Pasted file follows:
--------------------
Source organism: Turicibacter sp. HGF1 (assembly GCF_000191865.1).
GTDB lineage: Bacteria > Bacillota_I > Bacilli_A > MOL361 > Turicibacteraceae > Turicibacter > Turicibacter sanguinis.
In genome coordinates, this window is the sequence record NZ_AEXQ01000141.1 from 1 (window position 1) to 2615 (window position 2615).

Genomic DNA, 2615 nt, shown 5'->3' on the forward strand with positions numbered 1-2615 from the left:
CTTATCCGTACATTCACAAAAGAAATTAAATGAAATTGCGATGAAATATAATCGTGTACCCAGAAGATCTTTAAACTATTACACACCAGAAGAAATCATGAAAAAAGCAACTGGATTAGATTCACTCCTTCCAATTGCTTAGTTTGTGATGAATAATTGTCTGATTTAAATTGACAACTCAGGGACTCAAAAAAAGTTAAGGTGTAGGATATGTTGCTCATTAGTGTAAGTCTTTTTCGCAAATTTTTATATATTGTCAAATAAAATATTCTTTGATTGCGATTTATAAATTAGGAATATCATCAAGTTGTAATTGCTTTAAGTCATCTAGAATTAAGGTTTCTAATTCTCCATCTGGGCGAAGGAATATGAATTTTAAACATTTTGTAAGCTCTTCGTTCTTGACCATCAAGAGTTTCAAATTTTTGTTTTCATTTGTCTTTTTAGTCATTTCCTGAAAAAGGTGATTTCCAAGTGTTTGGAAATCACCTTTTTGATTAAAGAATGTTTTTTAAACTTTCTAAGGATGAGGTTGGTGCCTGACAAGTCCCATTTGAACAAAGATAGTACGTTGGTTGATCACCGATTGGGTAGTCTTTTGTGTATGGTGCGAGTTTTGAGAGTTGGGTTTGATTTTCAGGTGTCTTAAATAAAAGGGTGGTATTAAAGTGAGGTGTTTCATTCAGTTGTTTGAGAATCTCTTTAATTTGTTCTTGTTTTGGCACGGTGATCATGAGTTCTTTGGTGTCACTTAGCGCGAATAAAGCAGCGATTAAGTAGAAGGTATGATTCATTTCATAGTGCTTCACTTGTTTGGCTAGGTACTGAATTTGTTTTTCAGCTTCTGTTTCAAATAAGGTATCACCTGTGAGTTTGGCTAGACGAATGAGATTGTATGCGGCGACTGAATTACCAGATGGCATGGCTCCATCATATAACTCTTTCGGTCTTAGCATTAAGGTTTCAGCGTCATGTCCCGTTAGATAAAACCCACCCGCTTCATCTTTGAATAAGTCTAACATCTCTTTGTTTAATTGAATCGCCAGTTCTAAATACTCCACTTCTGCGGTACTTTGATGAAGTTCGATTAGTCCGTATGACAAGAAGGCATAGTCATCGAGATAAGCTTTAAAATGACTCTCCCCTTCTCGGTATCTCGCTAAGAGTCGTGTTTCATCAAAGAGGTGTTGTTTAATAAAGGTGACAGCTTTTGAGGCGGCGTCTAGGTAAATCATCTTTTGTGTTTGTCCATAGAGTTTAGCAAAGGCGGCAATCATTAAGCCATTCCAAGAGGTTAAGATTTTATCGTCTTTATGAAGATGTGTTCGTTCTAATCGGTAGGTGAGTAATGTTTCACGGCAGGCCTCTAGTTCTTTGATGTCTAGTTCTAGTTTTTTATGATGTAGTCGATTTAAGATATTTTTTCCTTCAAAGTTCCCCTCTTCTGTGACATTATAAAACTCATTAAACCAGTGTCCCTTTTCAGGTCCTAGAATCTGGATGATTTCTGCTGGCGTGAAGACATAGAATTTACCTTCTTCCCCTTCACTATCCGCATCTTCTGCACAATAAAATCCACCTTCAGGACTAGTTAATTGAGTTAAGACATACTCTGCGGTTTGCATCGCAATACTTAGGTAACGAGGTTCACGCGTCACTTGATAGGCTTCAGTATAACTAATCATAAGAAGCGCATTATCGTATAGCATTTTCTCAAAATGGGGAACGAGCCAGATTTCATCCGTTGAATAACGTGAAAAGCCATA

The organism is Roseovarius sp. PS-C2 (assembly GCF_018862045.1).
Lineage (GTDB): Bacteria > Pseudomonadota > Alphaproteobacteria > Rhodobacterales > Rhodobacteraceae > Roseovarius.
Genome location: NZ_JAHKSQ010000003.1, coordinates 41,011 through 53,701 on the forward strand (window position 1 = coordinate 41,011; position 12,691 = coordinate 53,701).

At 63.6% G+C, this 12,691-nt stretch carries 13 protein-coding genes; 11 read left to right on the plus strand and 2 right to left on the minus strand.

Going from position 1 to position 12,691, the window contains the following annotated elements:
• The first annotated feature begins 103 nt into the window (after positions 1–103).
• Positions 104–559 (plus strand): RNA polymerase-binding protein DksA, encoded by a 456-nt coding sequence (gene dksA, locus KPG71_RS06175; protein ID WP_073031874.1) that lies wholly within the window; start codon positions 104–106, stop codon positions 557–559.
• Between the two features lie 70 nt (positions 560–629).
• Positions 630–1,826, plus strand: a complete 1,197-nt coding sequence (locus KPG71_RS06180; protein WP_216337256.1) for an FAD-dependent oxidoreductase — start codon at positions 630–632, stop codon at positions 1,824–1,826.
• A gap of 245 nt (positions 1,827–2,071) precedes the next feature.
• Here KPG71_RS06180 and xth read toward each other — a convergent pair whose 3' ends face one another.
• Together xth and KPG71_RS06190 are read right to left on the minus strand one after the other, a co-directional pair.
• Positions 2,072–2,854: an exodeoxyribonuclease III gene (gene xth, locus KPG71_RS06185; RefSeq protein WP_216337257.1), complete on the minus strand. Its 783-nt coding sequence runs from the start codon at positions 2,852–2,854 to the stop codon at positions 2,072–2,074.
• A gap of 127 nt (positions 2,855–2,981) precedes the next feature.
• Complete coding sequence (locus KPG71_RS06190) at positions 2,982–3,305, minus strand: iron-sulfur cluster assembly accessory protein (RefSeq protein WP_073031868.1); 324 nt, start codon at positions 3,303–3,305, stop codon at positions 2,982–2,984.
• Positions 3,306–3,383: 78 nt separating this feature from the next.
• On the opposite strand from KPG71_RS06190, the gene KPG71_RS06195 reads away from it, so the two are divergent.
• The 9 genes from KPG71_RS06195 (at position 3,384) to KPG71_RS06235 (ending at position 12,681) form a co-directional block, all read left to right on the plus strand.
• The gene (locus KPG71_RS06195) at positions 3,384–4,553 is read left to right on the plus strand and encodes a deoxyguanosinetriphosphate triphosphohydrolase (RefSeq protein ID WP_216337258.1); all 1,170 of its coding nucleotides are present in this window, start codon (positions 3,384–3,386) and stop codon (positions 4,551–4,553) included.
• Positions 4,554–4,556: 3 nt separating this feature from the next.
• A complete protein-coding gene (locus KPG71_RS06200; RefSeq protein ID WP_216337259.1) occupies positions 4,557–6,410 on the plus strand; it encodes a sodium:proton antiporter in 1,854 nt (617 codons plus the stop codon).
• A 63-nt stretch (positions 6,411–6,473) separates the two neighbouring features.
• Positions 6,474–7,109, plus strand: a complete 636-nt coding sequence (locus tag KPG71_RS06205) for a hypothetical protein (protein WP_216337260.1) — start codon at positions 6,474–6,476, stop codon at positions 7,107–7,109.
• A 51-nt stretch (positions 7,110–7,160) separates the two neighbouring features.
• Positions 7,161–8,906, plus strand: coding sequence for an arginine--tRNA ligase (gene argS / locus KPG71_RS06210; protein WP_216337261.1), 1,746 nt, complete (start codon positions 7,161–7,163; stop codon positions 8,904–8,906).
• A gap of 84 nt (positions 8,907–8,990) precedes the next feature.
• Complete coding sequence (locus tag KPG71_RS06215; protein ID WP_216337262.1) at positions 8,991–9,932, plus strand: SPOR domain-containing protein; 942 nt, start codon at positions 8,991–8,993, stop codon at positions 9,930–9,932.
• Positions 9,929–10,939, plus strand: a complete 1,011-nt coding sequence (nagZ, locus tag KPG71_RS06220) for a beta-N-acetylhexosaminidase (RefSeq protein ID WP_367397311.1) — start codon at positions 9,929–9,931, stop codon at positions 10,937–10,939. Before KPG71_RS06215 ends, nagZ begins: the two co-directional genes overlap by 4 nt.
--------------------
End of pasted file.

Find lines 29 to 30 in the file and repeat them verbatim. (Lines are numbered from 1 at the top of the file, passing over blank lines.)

• A 51-nt stretch (positions 7,110–7,160) separates the two neighbouring features.
• Positions 7,161–8,906, plus strand: coding sequence for an arginine--tRNA ligase (gene argS / locus KPG71_RS06210; protein WP_216337261.1), 1,746 nt, complete (start codon positions 7,161–7,163; stop codon positions 8,904–8,906).